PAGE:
Of the 338 MPs elected, roughly 15.1 per cent belong to a visible minority group—within that, five MPs, or 1.5 per cent, are Black—and almost three per cent (10 MPs) are Indigenous. Within Mr. Trudeau’s 36-member cabinet, seven ministers (19.4 per cent) are a visible minority, just one of whom is Black, and one is Indigenous. 

Mr. Griffith similarly spoke to the need for disaggregated data, noting that, through his research, when it comes to political representation, often “South Asians tend to be overrepresented in relation to their share of the population, whereas Blacks are underrepresented and Filipinos are underrepresented.”

While there may be seen to be “less everyday racism in the street” in Canada as compared to the U.S., the story is reversed when it comes to institutional racism and systemic discrimination, said Prof. Foster, with far more instances of Black people in positions of power, as elected officials and otherwise, south of the border.

“It’s really quite remarkable and distinctive in terms of its difference with the Canadian scene,” he said, noting that within Canada’s federal public service, the highest-level Black public servant is the assistant deputy minister for Immigration, Refugees, and Citizenship Canada, Caroline Xavier, who was appointed in February and stands alone at her level. 

Just as important as elected officials are the staff who support them—the people at the table or behind the keyboard when laws are being drafted, debated, amended, and passed.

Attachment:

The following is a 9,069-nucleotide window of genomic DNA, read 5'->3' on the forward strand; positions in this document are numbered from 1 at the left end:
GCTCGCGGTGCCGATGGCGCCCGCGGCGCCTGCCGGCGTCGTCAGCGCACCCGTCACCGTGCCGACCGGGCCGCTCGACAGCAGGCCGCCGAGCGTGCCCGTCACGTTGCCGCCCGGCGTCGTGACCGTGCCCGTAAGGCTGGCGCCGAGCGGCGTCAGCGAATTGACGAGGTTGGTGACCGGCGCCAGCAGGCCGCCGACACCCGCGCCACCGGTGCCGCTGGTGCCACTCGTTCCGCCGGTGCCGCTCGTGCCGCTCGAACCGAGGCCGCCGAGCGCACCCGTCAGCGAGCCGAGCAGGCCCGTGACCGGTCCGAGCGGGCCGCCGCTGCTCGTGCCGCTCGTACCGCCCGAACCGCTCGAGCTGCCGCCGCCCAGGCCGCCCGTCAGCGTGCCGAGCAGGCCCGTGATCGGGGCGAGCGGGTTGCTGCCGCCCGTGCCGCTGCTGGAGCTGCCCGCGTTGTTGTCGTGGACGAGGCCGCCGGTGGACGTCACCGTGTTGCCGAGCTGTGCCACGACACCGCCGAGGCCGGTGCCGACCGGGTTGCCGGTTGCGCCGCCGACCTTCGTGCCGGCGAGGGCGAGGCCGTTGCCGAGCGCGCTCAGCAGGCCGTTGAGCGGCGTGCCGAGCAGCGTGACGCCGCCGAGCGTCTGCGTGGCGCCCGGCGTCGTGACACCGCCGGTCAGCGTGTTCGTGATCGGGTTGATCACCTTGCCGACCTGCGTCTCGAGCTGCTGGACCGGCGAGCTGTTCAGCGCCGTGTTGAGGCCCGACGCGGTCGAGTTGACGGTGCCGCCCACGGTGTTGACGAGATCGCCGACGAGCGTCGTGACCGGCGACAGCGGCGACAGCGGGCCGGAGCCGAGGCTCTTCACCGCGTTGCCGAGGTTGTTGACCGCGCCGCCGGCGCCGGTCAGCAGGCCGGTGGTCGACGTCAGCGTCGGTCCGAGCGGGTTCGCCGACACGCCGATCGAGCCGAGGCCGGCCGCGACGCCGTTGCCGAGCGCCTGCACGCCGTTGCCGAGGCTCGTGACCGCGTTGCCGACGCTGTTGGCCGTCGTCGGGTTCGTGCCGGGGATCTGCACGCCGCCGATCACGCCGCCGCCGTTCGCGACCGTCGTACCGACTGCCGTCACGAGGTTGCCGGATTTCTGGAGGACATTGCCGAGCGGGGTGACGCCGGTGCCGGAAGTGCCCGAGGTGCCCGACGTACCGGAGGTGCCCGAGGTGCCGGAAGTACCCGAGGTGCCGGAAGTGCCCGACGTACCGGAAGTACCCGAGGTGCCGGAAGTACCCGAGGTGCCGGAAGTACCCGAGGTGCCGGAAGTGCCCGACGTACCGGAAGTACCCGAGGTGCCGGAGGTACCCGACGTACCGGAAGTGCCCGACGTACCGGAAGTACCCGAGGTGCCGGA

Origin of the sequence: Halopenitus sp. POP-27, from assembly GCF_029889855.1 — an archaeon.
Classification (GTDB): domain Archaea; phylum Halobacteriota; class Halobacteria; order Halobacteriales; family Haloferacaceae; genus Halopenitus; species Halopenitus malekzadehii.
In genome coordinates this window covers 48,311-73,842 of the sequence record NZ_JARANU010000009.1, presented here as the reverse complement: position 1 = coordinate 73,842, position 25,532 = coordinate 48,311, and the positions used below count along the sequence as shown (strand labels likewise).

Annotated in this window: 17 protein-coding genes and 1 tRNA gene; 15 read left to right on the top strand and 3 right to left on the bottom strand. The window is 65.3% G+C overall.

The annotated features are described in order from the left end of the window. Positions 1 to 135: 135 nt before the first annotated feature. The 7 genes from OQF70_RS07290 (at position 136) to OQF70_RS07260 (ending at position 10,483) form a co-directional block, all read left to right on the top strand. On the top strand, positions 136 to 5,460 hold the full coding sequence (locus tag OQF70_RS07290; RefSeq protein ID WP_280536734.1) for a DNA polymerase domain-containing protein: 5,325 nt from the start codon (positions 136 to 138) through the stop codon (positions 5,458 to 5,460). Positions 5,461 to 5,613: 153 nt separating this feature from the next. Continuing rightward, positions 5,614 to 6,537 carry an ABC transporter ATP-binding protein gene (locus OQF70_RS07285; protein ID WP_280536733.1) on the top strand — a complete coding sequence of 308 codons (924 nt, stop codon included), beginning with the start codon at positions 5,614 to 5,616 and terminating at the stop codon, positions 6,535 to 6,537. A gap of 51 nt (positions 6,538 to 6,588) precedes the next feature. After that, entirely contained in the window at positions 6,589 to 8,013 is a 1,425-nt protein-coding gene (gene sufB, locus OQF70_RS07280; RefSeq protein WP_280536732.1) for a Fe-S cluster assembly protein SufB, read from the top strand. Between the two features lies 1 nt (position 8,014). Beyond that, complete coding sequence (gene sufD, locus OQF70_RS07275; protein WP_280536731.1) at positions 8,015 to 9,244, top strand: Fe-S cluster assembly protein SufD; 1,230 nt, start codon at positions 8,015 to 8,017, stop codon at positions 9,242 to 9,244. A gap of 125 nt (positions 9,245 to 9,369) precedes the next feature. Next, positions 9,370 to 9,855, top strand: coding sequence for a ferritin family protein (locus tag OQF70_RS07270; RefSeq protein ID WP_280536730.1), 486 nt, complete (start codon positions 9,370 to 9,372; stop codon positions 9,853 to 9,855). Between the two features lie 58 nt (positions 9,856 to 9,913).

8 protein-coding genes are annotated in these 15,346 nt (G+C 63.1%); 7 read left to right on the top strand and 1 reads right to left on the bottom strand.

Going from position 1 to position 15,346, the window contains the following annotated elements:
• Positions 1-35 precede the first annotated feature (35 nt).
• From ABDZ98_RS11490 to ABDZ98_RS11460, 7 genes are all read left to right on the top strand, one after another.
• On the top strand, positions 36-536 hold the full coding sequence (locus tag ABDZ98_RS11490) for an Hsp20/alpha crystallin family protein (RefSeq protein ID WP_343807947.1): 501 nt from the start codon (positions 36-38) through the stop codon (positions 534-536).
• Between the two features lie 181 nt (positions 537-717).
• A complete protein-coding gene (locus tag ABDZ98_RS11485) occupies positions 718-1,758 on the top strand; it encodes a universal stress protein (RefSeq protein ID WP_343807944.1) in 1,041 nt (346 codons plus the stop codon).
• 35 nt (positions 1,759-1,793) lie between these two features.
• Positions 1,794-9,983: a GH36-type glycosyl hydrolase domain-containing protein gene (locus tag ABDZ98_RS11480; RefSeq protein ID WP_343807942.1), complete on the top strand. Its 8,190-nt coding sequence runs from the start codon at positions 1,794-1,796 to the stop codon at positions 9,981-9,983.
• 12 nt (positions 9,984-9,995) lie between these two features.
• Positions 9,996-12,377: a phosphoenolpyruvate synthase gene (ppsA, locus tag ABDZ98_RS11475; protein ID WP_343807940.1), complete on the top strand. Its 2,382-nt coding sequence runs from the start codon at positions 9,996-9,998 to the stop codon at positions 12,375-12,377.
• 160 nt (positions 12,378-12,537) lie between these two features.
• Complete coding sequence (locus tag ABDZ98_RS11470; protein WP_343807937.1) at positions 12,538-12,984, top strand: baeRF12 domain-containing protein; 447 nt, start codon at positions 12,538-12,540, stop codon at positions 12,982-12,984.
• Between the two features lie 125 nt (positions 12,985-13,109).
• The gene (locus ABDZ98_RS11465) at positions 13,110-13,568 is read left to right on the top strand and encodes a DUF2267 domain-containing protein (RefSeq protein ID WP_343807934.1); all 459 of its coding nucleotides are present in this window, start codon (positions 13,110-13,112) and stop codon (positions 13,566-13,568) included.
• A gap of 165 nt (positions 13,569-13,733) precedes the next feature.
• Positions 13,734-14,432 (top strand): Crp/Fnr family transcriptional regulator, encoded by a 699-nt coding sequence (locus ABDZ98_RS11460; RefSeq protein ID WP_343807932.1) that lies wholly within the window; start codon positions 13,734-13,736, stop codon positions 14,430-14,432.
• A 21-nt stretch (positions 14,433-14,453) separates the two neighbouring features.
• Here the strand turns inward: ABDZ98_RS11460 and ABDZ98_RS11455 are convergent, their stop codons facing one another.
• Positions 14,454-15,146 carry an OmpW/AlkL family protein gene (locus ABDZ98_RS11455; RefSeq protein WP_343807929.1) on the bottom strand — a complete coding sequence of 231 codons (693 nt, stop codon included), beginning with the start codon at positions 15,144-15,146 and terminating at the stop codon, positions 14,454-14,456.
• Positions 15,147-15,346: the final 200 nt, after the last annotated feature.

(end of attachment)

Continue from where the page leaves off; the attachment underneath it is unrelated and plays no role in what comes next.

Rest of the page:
Low response rate, aggregated categories cloud survey findings 

To conduct its survey, The Hill Times reached out to a total of 386 offices on Parliament Hill, including all 338 MPs, all opposition leader offices, House leaders, Whips, research bureaus, 36 ministers’ offices, and the PMO. In reaching out, it was indicated responses would be reported on in aggregate with other like offices. 

The survey was voluntary, and based entirely on self-identification by staff. Offices were asked for a total count of full-time staff (both on the Hill and in riding offices), a gender breakdown (male, female, or non-binary), and how many staff identify as a visible minority, Black, or Indigenous. Offices were also asked about their hiring practices, namely: what they’ve done to ensure diversity in hiring and whether approaches were being reconsidered. For ministers’ offices and the PMO, an extra question was included regarding how many EX-level staff—a Treasury Board Secretariat designation that refers to the senior-most level of ministerial staff, like directors and chiefs of staff—identify as Black or Indigenous.

Questions were sent to offices by email on June 16 and 17, with a deadline of June 29 to respond.

It’s important to note that, along with being based on self-identification, the survey did not capture part-time staff, students, or interns—a decision contested by at least one office, noting an increased level of part-time staff due to efforts to provide flexible work arrangements. 

In the end, excluding cabinet and the PMO, The Hill Times received 38 responses from 36 MP offices, the Liberal research bureau, and the Liberal Whip’s office. Among MPs, 26 of the 36 respondents were Liberal, six were Conservative, three were NDP, and one Bloc Québécois, for a total response rate of about 10 per cent.